Depaul USA's Dax program: Helping students feel at home
It can happen suddenly. An argument with a relative. Eviction. Financial aid falls through. A delayed visa. Escape from abuse. Housing too far from school. Quickly, each of these can begin a downward spiral toward housing insecurity for college students - preventing them from reaching their goal of a higher education.
Depaul USA, a unit of Depaul International and a part of the Vincentian Family in Chicago, wanted to develop a way to assist students who face homelessness. Named after the town in France where St. Vincent de Paul attended school and actually lived with a host family, the Dax program collaborates with DePaul University to connect these students with hosts or host institutions that can offer them more than just shelter, but a place to call home.
"Three years ago, we started this program to focus on homeless or housing insecure DePaul students. We were motivated by a HUD study that showed 60,000 college students across the country are homeless and U.S. college completion rates are falling behind those of other industrialized countries," says Charles Levesque, Depaul USA president and executive director. "HUD posits a factor in the falling rate is students not being able to afford housing along with their college education. There is a lot of perceived shame around this issue and students don't want to admit their situations. Which is why we have to talk about it."
'Sharing my story'
Tony Romero, an accounting major, faced homelesness in fall 2015. Through the Dax program he was offered an apartment, received support and guidance from faculty, and made professional connections to further his career and education. Romero is now a DePaul graduate and a manager at an H&R Block office.
"Seeing my story out there brings me mixed emotions," he says. "These situations aren't something you're ever proud of. But it feels good to think someone else may come to the Dax program because I shared my story."
Opening your heart and home
Sister Judy Warmbold, D.C., is the Dax program coordinator and works to find alternative ways to grow the program. Currently, Dax uses a model of host institutions, such as nearby parish rectories and senior care centers. The program is currently recruiting host families among DePaul faculty and staff to open their hearts and homes to a student facing homelessness.
"Home host families must have an extra bedroom and be really open to the idea that this is an independent person that will come and go," Levesque says. "If they buy into Vincentian values they'll be perfect. 'What must be done?' These students are homeless; they need a home."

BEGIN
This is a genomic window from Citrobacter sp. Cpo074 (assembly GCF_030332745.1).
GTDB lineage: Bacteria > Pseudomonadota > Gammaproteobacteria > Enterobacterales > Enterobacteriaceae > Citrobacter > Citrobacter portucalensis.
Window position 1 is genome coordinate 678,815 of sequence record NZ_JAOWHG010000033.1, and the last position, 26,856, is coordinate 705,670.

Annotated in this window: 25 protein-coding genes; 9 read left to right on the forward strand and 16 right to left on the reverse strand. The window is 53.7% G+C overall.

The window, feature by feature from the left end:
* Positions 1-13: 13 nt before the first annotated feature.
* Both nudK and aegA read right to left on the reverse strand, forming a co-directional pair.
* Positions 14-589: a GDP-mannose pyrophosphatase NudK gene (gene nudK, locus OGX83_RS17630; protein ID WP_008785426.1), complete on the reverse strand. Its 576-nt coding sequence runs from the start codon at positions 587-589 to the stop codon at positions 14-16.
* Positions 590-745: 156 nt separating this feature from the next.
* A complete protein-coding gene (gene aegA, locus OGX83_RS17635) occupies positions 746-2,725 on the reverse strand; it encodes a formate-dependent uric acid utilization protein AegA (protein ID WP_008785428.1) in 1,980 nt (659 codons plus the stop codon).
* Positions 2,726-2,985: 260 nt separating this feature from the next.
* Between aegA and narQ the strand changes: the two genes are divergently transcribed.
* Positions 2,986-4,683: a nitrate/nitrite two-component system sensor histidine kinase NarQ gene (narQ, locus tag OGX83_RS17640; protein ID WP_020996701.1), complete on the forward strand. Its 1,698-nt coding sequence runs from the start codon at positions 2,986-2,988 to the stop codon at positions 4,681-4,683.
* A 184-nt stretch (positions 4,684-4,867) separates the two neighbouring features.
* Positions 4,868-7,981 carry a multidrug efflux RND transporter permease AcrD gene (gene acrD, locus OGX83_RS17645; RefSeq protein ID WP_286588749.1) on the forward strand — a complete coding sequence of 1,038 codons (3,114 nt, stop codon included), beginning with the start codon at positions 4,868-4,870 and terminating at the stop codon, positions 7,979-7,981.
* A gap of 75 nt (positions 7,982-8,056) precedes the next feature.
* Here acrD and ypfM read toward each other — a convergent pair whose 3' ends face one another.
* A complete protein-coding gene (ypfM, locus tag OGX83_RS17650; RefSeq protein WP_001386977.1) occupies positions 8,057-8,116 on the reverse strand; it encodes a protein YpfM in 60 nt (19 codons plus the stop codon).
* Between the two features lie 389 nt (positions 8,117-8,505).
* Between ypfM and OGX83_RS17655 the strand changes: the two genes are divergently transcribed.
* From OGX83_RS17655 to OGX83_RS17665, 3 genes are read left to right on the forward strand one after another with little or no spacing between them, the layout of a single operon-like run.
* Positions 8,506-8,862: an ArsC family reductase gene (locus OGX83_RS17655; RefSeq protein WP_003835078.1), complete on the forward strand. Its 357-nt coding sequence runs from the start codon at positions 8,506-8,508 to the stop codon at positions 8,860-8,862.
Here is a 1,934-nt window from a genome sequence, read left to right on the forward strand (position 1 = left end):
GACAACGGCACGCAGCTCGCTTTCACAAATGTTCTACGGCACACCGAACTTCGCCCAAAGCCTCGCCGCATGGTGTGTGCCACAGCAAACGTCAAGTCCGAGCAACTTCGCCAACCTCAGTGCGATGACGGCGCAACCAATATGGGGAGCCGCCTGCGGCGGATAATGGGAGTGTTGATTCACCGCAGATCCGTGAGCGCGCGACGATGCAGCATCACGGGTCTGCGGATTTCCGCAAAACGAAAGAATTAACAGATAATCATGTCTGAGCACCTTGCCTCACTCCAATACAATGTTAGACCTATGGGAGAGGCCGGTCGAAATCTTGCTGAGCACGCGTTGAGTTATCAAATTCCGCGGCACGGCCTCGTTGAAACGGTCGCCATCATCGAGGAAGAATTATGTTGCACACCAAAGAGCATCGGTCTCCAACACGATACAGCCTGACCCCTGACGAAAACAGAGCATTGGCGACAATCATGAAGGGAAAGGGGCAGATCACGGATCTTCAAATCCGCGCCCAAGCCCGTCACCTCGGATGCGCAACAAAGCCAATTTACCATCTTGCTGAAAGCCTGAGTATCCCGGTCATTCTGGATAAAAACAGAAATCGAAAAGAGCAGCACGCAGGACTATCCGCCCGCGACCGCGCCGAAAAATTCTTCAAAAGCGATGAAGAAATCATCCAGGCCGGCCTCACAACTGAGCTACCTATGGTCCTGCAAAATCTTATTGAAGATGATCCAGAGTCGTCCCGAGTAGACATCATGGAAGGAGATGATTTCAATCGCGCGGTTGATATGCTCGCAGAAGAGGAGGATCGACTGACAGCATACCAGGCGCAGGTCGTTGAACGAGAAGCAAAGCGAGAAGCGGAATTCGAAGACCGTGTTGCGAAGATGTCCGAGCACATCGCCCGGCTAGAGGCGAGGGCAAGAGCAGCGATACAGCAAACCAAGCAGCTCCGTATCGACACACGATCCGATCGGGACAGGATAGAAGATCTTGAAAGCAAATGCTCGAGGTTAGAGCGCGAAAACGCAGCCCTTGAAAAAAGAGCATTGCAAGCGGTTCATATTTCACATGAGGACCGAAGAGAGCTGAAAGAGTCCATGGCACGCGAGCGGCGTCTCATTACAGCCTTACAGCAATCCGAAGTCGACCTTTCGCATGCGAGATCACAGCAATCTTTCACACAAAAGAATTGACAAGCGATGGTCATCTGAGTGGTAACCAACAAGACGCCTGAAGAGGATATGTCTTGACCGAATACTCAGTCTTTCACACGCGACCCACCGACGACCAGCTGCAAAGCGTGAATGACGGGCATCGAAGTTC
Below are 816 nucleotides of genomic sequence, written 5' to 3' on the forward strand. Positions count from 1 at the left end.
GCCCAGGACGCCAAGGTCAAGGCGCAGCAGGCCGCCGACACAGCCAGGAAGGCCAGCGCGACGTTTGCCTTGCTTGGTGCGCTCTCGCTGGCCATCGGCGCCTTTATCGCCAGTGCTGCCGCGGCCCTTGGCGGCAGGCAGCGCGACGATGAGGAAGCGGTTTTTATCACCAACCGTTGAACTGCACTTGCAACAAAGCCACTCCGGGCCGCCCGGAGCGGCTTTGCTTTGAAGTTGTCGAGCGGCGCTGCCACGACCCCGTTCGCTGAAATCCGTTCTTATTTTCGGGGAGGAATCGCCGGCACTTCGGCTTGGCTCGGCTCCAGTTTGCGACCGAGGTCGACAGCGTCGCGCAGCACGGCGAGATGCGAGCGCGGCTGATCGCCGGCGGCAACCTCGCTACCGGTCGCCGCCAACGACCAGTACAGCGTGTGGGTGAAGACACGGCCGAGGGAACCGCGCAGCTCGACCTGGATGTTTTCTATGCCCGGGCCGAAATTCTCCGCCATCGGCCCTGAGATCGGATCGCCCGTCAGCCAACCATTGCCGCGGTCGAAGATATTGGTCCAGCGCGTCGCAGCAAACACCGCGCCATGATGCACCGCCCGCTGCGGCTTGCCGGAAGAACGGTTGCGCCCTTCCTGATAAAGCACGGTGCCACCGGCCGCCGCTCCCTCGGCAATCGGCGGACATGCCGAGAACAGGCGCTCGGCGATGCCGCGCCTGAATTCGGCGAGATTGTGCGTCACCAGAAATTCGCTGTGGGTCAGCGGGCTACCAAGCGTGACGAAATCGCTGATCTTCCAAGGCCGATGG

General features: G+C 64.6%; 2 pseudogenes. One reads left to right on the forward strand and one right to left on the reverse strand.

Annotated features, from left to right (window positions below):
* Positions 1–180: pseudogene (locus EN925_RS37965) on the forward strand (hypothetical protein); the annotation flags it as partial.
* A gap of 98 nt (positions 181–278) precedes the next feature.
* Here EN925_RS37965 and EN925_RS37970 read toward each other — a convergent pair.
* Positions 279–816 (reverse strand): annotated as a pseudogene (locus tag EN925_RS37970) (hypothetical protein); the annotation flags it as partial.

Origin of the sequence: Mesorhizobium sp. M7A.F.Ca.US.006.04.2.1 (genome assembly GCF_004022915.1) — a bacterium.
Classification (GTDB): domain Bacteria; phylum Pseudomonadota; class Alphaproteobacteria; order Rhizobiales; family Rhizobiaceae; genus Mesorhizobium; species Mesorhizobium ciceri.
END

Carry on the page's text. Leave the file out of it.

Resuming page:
Phillip Stalley, an associate professor in the political science department, has opened up his family home as the Dax program's newest home host.
"I wasn't aware there were DePaul students in these situations," Stalley says. "My wife saw a flyer in the Ray Meyer fitness center advertising the program to students, to reach out for help if they need it. We were just shocked by that and wanted to help. We filled out the application and hope to have someone with us very soon."
Their decision to volunteer for the program, Stalley notes, is thanks to the DePaul community.
"Part of our reason for participating in the Dax program is the influence of the university community," he says. "I'm surrounded by colleagues and students who make serving the less advantaged a central part of their lives. There is no doubt their example has shaped my own views about my responsibility to my community."
Dax program's future growth
While the Dax program will continue to look to DePaul faculty and staff to open their homes and work with outside host institutions, Levesque says it's important to grow the program toward a combination of the host family model, on-campus dorm rooms and a provision that allows flexible affordable housing.
Depaul USA works with the university to reserve one on-campus dorm room for the use of a student in need for the upcoming school year. In addition, the program is in the process of securing a two-flat to provide affordable housing for up to 10 students by the fall of 2018.
"Ideally we want the two-flat and the home host model to become our prime examples of how insitutions can respond to these issues," Levesque says. "We are thankful for everything the university has done for our office space, access to people, the dorm room and the dean of student's office assistance."
For more on DePaul USA's Dax program, visit us.depaulcharity.org.
To apply as a Dax Home Host, contact program coordinator Sister Judy Warmbold, D.C., at (312) 802-9703 or firstname.lastname@example.org.